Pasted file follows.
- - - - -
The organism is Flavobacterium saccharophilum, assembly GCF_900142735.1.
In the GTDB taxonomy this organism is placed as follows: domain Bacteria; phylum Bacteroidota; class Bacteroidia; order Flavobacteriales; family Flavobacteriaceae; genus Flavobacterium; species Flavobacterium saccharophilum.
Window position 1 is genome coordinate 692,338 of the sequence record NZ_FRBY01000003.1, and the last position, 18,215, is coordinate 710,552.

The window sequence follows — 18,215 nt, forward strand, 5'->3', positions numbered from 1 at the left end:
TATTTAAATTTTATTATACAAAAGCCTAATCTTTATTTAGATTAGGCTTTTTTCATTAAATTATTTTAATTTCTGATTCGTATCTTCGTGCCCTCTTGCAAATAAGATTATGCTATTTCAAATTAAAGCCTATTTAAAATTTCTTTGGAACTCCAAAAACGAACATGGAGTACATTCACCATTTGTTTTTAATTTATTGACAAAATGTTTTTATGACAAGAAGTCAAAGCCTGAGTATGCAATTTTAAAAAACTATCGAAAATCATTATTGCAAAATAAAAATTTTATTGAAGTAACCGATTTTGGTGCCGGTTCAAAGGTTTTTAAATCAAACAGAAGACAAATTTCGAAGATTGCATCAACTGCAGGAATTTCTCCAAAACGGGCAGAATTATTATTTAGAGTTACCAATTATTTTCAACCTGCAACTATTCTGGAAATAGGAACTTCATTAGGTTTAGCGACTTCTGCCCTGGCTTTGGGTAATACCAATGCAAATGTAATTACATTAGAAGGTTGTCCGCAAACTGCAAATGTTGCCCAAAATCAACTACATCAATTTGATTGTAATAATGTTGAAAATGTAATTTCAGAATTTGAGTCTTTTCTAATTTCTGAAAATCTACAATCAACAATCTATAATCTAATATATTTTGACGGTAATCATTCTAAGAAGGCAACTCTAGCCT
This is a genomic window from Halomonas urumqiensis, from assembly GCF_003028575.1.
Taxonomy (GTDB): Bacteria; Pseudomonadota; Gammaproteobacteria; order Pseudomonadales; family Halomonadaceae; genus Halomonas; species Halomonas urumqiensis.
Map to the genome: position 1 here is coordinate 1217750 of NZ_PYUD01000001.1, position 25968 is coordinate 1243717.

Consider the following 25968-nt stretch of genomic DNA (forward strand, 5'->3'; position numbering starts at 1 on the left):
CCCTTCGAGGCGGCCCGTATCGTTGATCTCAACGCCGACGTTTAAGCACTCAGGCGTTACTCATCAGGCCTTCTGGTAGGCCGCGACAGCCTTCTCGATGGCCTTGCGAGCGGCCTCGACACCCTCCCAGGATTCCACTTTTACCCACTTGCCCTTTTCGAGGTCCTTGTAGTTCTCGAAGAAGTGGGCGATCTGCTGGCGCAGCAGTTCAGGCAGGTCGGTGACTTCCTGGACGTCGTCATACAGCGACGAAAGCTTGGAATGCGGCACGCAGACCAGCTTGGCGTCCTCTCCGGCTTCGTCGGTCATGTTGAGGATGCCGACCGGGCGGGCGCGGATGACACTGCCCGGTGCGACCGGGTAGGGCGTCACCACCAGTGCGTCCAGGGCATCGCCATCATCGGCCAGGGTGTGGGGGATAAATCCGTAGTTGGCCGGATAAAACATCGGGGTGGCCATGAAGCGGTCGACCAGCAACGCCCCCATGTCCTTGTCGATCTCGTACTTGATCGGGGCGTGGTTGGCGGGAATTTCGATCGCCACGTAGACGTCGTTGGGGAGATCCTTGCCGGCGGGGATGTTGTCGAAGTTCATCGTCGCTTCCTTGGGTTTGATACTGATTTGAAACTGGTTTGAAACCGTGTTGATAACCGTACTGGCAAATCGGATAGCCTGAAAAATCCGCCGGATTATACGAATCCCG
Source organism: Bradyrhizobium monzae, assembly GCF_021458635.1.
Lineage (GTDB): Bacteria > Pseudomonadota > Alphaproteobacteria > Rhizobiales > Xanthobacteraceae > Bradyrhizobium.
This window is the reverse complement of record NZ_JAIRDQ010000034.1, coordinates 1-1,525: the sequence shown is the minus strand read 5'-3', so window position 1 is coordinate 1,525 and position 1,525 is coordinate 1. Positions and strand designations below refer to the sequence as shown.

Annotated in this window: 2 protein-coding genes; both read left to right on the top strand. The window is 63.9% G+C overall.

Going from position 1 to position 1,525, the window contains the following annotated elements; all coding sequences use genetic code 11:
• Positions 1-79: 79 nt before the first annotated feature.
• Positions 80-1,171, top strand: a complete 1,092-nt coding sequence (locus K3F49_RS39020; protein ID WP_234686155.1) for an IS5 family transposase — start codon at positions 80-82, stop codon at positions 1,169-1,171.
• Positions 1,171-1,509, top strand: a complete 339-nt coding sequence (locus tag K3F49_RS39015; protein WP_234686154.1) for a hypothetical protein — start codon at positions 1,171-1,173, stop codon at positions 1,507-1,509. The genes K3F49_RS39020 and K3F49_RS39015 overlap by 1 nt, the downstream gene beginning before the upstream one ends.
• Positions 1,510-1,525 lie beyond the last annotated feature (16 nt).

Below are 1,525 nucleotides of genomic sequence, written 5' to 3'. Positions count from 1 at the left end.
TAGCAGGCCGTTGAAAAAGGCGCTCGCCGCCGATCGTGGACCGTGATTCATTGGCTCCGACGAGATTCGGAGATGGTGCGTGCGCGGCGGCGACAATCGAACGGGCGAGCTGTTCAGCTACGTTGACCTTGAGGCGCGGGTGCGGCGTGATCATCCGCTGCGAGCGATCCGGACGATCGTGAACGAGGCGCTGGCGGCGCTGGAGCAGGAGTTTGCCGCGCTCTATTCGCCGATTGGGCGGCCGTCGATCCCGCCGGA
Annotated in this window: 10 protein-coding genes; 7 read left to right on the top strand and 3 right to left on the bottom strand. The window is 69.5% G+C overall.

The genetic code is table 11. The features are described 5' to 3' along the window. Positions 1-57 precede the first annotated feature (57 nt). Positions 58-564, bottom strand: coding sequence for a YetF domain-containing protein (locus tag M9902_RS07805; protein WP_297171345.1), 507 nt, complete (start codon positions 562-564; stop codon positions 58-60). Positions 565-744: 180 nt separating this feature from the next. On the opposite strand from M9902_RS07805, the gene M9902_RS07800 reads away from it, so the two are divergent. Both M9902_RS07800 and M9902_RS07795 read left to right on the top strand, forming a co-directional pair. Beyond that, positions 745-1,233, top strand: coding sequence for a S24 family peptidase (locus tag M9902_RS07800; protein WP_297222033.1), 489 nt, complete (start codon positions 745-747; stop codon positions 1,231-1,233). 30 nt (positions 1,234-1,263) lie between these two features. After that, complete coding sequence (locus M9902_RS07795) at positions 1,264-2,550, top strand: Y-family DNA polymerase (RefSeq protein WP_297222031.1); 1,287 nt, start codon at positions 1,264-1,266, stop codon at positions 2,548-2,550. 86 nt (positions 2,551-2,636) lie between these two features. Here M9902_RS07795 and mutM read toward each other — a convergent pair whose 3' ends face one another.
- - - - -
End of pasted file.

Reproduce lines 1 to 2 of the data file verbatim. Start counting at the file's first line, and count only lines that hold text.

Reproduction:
The organism is Flavobacterium saccharophilum, assembly GCF_900142735.1.
In the GTDB taxonomy this organism is placed as follows: domain Bacteria; phylum Bacteroidota; class Bacteroidia; order Flavobacteriales; family Flavobacteriaceae; genus Flavobacterium; species Flavobacterium saccharophilum.